Stocks are expected to fall for a second consecutive day ahead of US Federal Reserve notes due Wednesday, when they could announce their plan to slow down their $85 billion-per-month stimulus bond buying program.
“The key event influencing the markets is tomorrow’s
[Wednesday] Federal Open Market Committee minutes. It will set 90
percent of the dynamic for the market,” Ariel Cherny, an
analyst at Moscow’s Allianz Investment office, told Bloomberg.
A majority of economists believe the Fed will begin to dismantle the program in September, which would hit emerging stocks hard especially, as the bond-buying-program has been a push in emerging markets.
Russia stocks are headed for a second day of drops, as crude oil trade hit a two-month low on Tuesday.
The MICEX slipped over 1 percent midday, but recovered by market close, and is trading up 0.13 percent at 1,379.11. Sberbank, Gazprom, and Lukoil, all heavyweight equities, dropped in the day session but are expected to open high. The dollar-based RTS will open 0.40 percent at 1317.77.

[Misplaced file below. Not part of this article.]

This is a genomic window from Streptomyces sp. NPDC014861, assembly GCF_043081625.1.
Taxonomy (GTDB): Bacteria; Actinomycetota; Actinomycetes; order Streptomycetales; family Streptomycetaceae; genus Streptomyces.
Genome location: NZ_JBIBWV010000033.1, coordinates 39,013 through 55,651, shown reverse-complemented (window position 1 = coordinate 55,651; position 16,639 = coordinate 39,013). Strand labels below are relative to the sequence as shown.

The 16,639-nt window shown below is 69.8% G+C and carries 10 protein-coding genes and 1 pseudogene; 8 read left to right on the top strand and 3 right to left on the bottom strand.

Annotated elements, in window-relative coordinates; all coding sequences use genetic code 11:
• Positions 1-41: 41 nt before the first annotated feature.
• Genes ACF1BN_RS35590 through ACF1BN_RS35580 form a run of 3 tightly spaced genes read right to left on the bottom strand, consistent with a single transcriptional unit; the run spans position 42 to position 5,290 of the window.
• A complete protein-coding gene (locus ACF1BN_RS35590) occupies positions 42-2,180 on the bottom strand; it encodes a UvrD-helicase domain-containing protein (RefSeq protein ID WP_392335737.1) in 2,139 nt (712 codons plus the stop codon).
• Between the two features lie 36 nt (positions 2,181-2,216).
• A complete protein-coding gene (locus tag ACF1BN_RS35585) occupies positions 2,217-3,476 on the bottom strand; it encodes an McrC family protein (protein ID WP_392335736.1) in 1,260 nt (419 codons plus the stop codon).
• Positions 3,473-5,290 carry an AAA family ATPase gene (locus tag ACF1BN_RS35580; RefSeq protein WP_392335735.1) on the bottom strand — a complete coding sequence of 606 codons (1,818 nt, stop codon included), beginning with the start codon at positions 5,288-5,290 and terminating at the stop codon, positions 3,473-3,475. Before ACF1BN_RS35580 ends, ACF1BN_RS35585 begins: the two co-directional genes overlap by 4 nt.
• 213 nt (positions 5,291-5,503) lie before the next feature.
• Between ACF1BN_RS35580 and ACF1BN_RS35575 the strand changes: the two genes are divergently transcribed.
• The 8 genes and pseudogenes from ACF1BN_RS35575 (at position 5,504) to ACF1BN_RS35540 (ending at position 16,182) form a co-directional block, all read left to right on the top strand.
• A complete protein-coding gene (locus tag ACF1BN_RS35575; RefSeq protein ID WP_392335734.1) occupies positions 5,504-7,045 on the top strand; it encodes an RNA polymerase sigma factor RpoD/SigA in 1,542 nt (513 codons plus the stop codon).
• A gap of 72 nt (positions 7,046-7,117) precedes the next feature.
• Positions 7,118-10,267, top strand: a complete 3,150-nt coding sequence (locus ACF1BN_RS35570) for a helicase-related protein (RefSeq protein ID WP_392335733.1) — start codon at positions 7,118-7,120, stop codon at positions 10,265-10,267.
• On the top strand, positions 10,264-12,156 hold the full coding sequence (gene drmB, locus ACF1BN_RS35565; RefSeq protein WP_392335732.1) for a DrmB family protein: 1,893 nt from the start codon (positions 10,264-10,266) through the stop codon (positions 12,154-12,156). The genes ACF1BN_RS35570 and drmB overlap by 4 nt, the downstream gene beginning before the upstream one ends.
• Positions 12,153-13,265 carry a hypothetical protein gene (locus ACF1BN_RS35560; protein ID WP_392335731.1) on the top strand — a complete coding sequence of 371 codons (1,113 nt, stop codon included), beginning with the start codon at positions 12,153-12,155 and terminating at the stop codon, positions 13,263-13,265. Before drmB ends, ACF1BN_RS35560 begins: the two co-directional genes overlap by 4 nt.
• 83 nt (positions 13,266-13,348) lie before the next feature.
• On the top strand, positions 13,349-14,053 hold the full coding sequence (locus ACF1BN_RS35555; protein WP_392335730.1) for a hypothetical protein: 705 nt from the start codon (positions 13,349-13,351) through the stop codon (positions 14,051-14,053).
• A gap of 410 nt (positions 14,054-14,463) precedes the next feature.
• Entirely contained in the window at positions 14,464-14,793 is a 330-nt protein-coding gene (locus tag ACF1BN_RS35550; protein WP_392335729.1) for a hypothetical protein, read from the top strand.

WTI saw its biggest decline in two months on Tuesday, and is trading at $104.81 per barrel, and Brent is down 0.36 percent at $109.75 a barrel, still high on Egypt unrest.
Futures of the both oil blends dropped after the American Petroleum Institute reported inventories dropped by 1.2 million barrels last week.
Asian stocks have dropped in anticipation of a Fed scale-back. Hong Kong’s Seng Index dropped 1.1 percent, and is trading down 0.96 percent, and China’s Shanghai Composite dipped before climbing 0.1 percent.
Japan’s Nikkei Index is recovering after an early trading session dip, and is up 0.17 percent.
European indices are red across the board as investors carefully inspect the Fed’s next move. Amsterdam’s EURO STOXX dropped 1.25 percent, London’s 100 Index fell 0.19 percent, France’s CAC lost 1.35 percent, and Gemany’s Dax is down 0.79 percent.
US equities are mixed ahead of Fed minutes. The Dow Jones closed down 0.05 percent, the S&P 500 climbed 0.38 percent, and the NASDAQ increased 0.68 percent.